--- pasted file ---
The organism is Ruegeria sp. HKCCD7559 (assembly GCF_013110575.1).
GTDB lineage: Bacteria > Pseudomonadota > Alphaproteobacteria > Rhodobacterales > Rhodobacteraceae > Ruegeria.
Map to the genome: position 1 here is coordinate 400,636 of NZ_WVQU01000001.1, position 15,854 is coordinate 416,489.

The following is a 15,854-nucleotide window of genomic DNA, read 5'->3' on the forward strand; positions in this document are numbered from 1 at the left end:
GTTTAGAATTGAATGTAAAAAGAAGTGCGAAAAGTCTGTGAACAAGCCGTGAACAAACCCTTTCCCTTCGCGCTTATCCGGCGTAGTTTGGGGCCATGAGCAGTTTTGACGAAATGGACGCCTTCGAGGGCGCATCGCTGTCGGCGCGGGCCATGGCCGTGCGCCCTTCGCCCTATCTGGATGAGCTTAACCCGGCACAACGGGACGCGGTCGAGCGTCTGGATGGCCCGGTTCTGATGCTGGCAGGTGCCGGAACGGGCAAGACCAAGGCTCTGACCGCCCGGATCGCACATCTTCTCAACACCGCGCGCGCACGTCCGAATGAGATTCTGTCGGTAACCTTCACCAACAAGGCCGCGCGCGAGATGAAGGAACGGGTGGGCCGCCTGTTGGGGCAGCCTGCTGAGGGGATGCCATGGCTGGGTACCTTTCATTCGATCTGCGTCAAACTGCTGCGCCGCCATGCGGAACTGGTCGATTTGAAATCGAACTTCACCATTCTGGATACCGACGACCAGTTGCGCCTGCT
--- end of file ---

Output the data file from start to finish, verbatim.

The organism is Ruegeria sp. HKCCD7559 (assembly GCF_013110575.1).
GTDB lineage: Bacteria > Pseudomonadota > Alphaproteobacteria > Rhodobacterales > Rhodobacteraceae > Ruegeria.
Map to the genome: position 1 here is coordinate 400,636 of NZ_WVQU01000001.1, position 15,854 is coordinate 416,489.

The following is a 15,854-nucleotide window of genomic DNA, read 5'->3' on the forward strand; positions in this document are numbered from 1 at the left end:
GTTTAGAATTGAATGTAAAAAGAAGTGCGAAAAGTCTGTGAACAAGCCGTGAACAAACCCTTTCCCTTCGCGCTTATCCGGCGTAGTTTGGGGCCATGAGCAGTTTTGACGAAATGGACGCCTTCGAGGGCGCATCGCTGTCGGCGCGGGCCATGGCCGTGCGCCCTTCGCCCTATCTGGATGAGCTTAACCCGGCACAACGGGACGCGGTCGAGCGTCTGGATGGCCCGGTTCTGATGCTGGCAGGTGCCGGAACGGGCAAGACCAAGGCTCTGACCGCCCGGATCGCACATCTTCTCAACACCGCGCGCGCACGTCCGAATGAGATTCTGTCGGTAACCTTCACCAACAAGGCCGCGCGCGAGATGAAGGAACGGGTGGGCCGCCTGTTGGGGCAGCCTGCTGAGGGGATGCCATGGCTGGGTACCTTTCATTCGATCTGCGTCAAACTGCTGCGCCGCCATGCGGAACTGGTCGATTTGAAATCGAACTTCACCATTCTGGATACCGACGACCAGTTGCGCCTGCT